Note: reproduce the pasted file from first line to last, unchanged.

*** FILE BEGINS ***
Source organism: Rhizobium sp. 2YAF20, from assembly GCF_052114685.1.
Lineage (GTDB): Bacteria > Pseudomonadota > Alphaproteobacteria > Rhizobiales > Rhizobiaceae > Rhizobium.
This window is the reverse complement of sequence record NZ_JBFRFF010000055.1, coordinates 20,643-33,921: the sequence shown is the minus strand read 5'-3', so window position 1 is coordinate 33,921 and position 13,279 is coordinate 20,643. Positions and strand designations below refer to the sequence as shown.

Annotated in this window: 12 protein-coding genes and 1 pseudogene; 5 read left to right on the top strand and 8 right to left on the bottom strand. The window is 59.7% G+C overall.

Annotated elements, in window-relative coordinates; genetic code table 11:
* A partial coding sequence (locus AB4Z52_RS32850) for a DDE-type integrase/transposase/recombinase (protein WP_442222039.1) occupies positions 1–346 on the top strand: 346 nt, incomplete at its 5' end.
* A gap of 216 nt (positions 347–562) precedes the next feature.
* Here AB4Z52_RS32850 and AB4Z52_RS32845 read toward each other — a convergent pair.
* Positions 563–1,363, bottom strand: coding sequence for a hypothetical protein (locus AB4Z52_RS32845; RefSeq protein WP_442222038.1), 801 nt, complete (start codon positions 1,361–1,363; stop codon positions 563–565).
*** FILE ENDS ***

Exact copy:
Source organism: Rhizobium sp. 2YAF20, from assembly GCF_052114685.1.
Lineage (GTDB): Bacteria > Pseudomonadota > Alphaproteobacteria > Rhizobiales > Rhizobiaceae > Rhizobium.
This window is the reverse complement of sequence record NZ_JBFRFF010000055.1, coordinates 20,643-33,921: the sequence shown is the minus strand read 5'-3', so window position 1 is coordinate 33,921 and position 13,279 is coordinate 20,643. Positions and strand designations below refer to the sequence as shown.

Annotated in this window: 12 protein-coding genes and 1 pseudogene; 5 read left to right on the top strand and 8 right to left on the bottom strand. The window is 59.7% G+C overall.

Annotated elements, in window-relative coordinates; genetic code table 11:
* A partial coding sequence (locus AB4Z52_RS32850) for a DDE-type integrase/transposase/recombinase (protein WP_442222039.1) occupies positions 1–346 on the top strand: 346 nt, incomplete at its 5' end.
* A gap of 216 nt (positions 347–562) precedes the next feature.
* Here AB4Z52_RS32850 and AB4Z52_RS32845 read toward each other — a convergent pair.
* Positions 563–1,363, bottom strand: coding sequence for a hypothetical protein (locus AB4Z52_RS32845; RefSeq protein WP_442222038.1), 801 nt, complete (start codon positions 1,361–1,363; stop codon positions 563–565).